I’m so happy with the turnout of the dental office! I’m especially pleased with the stenciled wall to give it that extra somethin’ somethin’.
Just a fun fact, I actually stenciled my wall at home the exact same trellis pattern but in yellow. The wall took me half a week to complete at home because it’s a 10 ft x 20 ft. The office only took me 1 day to finish since it’s a smaller surface area.
For the dental office, I wanted a surprise element when patients walked through the front door. This stencil was perfect. Plus, I got to reuse it from my house so I saved money there!
If you’re interested in stenciling, here’s an easy DIY step-by-step. Honestly, it’s super easy, but be warned, it does take patience!
DIY: Wall Stenciling
- Dense foam roller
- Paint tray
- Stencil brush
- Wall stencil (awesome wall stencils here that you can purchase)
- Spray adhesive
- Painter’s tape
- Paper towels
- Cup of water
- Paint (I love Behr)
- First off, prep your station. If you’re a messy one, lay out some tarp to protect your floors. Use painter’s tape to mask surfaces that will not be painted. Pour some paint into your tray.
- Now spray the back of your wall stencil with spray adhesive. This acts like the sticky part of a sticky note. It will help keep your stencil in place while painting. The stencil should be sticky to the touch but not wet.
- Okay, now really think about where you want your stencil to be on the wall. Perhaps you want to start in the middle of your wall. Maybe you want to the stencil centered above your doorway. Eyeball the perfect position and then stick your stencil onto the wall (this is where that adhesive spray comes in handy). If your stencil is a bit heavy (or like mine was used before), use painter’s tape to keep it from falling off the wall.
- Let’s get to painting! Dip your foam roller into the paint evenly. Roll it out on the tray as much as possible. Then roll the foam roller on a paper towel to get out all the excess paint. When I say less is more here, I mean it 100%. If the roller is too thick with paint, there will be seepage on your stencil. If paint does seep, here’s where that cup of water comes in handy. Dip a paper towel into the cup of water and simply clean the paint up. Since the paint is wet, it’s quite easy to wipe away the extra paint.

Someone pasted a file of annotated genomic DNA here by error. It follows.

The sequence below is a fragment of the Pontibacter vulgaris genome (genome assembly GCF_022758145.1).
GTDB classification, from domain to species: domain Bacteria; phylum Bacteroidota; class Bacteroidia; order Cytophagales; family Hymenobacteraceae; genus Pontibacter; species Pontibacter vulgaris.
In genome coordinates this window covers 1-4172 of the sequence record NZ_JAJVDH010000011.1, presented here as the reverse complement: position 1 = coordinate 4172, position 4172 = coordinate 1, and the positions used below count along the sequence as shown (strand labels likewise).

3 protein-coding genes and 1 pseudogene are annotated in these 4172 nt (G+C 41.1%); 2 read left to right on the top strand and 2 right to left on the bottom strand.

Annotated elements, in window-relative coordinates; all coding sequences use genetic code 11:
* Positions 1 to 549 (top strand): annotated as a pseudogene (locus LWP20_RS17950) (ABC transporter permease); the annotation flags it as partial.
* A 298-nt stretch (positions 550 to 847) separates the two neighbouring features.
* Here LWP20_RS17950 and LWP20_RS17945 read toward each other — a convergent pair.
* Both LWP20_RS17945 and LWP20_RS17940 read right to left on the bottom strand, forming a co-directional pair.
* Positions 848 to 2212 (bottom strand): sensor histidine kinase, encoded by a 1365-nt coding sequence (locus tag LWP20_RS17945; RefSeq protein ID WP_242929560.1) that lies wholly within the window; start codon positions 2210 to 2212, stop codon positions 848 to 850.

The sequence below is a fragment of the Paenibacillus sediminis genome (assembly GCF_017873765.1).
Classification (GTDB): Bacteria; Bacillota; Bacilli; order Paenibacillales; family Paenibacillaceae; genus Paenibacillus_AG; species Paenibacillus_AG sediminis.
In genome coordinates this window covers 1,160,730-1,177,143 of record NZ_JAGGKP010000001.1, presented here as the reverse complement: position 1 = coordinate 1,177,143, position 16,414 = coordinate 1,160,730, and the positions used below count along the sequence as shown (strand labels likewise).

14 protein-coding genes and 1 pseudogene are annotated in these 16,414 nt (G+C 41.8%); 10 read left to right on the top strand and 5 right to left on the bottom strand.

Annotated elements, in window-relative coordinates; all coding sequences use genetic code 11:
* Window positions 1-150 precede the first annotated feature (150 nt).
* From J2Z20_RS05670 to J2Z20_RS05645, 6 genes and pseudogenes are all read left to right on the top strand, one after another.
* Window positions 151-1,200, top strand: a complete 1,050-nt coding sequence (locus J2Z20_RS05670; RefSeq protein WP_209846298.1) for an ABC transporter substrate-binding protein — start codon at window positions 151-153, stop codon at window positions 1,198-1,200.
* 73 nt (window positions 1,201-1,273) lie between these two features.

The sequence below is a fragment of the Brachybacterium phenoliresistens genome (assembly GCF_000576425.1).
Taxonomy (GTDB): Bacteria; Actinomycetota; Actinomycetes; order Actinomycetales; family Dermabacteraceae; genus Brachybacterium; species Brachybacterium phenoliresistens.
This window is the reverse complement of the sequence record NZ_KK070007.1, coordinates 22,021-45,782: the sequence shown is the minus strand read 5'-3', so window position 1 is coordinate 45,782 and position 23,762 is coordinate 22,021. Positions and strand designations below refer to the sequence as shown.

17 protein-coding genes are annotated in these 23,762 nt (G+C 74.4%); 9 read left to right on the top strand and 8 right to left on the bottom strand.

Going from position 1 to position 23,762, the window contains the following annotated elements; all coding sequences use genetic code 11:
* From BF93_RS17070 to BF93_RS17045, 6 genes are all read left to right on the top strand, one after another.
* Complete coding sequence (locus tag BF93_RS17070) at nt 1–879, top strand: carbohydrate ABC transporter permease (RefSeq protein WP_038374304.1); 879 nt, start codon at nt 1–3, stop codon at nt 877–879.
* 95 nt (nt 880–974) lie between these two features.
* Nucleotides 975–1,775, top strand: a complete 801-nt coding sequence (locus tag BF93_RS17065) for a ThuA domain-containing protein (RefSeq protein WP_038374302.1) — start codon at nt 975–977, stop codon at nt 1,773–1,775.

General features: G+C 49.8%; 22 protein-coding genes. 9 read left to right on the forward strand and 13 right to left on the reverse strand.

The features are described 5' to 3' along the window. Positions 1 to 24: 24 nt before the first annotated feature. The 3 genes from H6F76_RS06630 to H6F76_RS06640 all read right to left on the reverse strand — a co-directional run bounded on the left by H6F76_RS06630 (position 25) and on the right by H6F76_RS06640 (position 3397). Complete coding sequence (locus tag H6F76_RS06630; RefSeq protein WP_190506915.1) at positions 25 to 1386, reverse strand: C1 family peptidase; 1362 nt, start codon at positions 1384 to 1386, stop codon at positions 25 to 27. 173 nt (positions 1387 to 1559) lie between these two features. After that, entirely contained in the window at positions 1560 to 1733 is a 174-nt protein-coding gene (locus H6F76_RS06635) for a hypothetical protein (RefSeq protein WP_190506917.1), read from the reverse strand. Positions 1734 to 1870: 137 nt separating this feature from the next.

- Now that all the excess paint is out, roll your paint onto the stencil. It should be a light layer.
- Then take your stencil brush and fill in edges and gaps of the stencil where the roller couldn’t reach. Use circular motions.
- Once you’re done painting the first set, let it dry a little before moving on. My specific stencil overlays the next set of patterns. You simply have to line up the pattern. Depending on your stencil, you may need to do this too.
- Keep at those steps and remember roll out the excess paint!
- For the edge of the wall, the stencil company should have sent little pieces of the pattern. These are useful for those hard to reach nooks and crannies.
- When you’re done, stand in awe because you’ve completed a huge project!
It’s also important to note that the paint can warp the pattern as it becomes so thick and caked on. If the pattern starts to warp, it’s time to peel the paint off your stencil and clean it. Keep that in mind while painting.
I’m honestly in my element when there’s paint on my hands and I have dirty feet!
What’s great is that this stencil can be used over and over again. When you’re done painting, the paint can be easily peeled off the stencil. Afterwards, I typically soak it in my tub for a bit to clean the rest of the paint off.
Have you ever used a wall stencil? How was your experience? Do you think this is something you can try? Have I inspired you?
Balmy Seas paint by Behr